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How to Analyze SPRINGS

Financial Statements - Summary Criteria of Presentation and Consolidation

The consolidated financial statements include the financial statements of the Company and its fully owned subsidiaries Coteminas SA, and Springs Global U.S.

The process of consolidating the balance sheet and income represents the sum of of assets, liabilities, revenues and expenses, according to their respective natures, complemented with the elimination of investments in subsidiaries, profits or losses and unrealized balances and transactions between companies included in the consolidation.

The effect of exchange variation on investments abroad is highlighted in the statement of changes in shareholders‘ equity under “Cumulative translation adjustment”. The accounting practices of the foreign subsidiaries are adjusted to reflect the same accounting practices of the Company. The share of non-controlling shareholders is in shareholders‘ equity and result.

The financial statements of foreign subsidiaries are translated into Brazilian Reais, based on the current rate of the U.S. dollar prevailing at the closing date of exercise for balance sheet accounts and the average monthly income accounts.

The financial statements of subsidiaries are prepared for the same periods as the parent company. The accounting policies adopted are consistent for all consolidated companies.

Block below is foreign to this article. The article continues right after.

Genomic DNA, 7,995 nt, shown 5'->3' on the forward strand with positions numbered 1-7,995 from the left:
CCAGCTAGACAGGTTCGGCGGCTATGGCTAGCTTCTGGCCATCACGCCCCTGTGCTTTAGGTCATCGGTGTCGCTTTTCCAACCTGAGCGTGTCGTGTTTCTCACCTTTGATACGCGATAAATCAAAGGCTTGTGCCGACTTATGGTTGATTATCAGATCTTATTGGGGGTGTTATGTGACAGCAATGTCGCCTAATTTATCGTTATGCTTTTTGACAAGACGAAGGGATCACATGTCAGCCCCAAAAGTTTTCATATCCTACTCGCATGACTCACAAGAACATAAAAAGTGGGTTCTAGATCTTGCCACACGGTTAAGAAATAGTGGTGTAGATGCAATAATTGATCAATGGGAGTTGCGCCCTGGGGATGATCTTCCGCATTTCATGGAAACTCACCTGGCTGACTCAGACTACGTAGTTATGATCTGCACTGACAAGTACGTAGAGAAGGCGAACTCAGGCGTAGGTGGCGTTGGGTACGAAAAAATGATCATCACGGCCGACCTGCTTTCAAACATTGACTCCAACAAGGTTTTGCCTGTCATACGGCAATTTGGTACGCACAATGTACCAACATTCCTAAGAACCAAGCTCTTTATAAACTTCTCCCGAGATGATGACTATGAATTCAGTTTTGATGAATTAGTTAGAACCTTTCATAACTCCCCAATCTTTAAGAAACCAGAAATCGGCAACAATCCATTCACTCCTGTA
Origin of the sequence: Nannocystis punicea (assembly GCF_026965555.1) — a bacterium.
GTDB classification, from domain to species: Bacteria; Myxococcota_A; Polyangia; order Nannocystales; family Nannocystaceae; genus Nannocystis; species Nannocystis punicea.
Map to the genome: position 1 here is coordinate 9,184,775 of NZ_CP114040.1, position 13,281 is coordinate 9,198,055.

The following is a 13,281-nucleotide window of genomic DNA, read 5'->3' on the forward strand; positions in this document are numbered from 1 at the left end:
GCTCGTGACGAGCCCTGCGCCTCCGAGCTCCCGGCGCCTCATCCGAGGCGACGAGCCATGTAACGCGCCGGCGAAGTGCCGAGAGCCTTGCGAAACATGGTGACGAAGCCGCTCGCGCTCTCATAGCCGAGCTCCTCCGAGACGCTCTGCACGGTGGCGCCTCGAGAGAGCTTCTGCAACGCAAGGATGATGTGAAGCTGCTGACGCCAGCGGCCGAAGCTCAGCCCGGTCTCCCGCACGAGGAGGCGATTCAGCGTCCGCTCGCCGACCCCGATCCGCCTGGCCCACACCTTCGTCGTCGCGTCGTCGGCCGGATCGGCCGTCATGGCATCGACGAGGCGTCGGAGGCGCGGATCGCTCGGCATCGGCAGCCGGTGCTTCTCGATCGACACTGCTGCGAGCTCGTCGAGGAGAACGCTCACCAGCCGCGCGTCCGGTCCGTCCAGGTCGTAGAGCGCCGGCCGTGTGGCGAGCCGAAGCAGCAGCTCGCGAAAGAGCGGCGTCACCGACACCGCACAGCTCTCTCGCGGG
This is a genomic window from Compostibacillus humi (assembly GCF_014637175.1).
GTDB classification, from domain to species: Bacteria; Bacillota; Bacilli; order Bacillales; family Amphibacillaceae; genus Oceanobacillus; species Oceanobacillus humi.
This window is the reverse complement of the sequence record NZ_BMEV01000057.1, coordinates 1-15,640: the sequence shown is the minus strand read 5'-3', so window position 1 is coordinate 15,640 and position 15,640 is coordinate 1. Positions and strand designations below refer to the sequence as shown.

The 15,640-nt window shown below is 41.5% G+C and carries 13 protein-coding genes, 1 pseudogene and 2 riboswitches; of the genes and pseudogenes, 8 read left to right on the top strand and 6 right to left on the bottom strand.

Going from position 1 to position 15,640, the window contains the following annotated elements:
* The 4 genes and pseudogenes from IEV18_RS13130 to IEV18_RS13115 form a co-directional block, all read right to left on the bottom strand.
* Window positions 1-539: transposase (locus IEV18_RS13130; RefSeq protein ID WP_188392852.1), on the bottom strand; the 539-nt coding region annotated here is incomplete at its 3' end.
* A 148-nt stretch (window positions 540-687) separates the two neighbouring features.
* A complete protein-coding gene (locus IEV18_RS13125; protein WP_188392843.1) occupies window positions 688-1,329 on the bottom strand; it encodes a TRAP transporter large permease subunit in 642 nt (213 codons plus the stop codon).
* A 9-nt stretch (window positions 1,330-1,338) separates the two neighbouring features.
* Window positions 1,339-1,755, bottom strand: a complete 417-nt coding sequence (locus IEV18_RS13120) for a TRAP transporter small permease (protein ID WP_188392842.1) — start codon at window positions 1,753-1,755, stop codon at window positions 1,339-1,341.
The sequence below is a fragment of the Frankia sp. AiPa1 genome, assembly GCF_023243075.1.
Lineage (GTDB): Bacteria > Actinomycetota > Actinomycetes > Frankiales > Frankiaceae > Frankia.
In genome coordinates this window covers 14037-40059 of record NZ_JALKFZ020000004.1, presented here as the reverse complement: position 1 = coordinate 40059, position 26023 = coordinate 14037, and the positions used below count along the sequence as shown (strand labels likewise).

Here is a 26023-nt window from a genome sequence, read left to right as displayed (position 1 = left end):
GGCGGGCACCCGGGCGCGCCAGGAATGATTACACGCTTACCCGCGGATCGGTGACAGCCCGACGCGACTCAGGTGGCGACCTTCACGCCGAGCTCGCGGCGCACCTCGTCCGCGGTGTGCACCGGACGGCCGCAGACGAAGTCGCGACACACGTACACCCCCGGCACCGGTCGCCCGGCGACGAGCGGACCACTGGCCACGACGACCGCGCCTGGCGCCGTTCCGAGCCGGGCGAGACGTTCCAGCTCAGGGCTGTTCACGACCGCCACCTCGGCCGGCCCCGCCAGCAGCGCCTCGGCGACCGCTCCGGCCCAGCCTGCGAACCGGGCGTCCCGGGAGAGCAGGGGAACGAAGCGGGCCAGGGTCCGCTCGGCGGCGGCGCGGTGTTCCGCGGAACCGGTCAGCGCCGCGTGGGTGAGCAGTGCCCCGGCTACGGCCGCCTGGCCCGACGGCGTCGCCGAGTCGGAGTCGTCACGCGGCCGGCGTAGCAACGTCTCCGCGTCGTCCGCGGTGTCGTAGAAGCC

Sources of Revenues

The Company manages its business by geographic region: Brazil and Argentina. Additionally, the Company has two distinct operating segments: “Wholesale” and “Retail”.

Wholesale: The Company has several plants that supply each other, operating as an integrated industry in spinning, weaving preparation, dyeing, printing, finishing and manufacturing of home textile products. There is no specific operational units for each category of goods sold, and these operations are controlled under the a single segment named “Wholesale”. The finished products of this segment are sold at the sell-in price to various multibrand customers, who in turn will be responsible for selling to a final consumers.

Retail: The retail subsidiary AMMO has a set of specific information and investment decisions regarding pricing, store expansion, among others, that are taken apart and constitute the “Retail” segment. Retail sales are priced at the sell-in price when directed to franchisees or at the sell-out price when made to final consumers by proprietary stores. In the franchise model, the price that the franchisee pays to the Company for its product consists of (i) the basic cost of goods; (ii) royalty fees, to compensate the Company for the provision of services such as training, general consulting and assistance in assembling stores, and (iii) a contribution to the advertising fund.

Sales Categories

The Company, through analysis of sales performance classifies its products according to the categories of sales (or product lines) as bed, table and bath (CAMEBA), utility bedding, and other intermediate products.